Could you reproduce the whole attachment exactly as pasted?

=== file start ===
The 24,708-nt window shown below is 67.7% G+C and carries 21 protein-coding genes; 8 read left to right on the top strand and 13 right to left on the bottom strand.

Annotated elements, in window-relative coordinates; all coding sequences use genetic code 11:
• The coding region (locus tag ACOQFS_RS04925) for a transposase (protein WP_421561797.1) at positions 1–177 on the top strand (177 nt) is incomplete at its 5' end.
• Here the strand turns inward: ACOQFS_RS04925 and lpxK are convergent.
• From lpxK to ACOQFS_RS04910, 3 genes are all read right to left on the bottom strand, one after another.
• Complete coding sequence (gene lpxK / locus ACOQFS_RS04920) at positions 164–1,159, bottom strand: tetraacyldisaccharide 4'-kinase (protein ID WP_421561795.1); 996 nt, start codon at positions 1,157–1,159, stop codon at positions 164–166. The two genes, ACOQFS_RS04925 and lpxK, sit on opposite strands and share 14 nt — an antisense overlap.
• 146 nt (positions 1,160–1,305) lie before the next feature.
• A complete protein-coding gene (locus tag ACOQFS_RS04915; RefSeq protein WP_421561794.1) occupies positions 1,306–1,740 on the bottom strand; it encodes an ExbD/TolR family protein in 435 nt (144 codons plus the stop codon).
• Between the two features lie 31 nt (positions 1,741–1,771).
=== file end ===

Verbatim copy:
The 24,708-nt window shown below is 67.7% G+C and carries 21 protein-coding genes; 8 read left to right on the top strand and 13 right to left on the bottom strand.

Annotated elements, in window-relative coordinates; all coding sequences use genetic code 11:
• The coding region (locus tag ACOQFS_RS04925) for a transposase (protein WP_421561797.1) at positions 1–177 on the top strand (177 nt) is incomplete at its 5' end.
• Here the strand turns inward: ACOQFS_RS04925 and lpxK are convergent.
• From lpxK to ACOQFS_RS04910, 3 genes are all read right to left on the bottom strand, one after another.
• Complete coding sequence (gene lpxK / locus ACOQFS_RS04920) at positions 164–1,159, bottom strand: tetraacyldisaccharide 4'-kinase (protein ID WP_421561795.1); 996 nt, start codon at positions 1,157–1,159, stop codon at positions 164–166. The two genes, ACOQFS_RS04925 and lpxK, sit on opposite strands and share 14 nt — an antisense overlap.
• 146 nt (positions 1,160–1,305) lie before the next feature.
• A complete protein-coding gene (locus tag ACOQFS_RS04915; RefSeq protein WP_421561794.1) occupies positions 1,306–1,740 on the bottom strand; it encodes an ExbD/TolR family protein in 435 nt (144 codons plus the stop codon).
• Between the two features lie 31 nt (positions 1,741–1,771).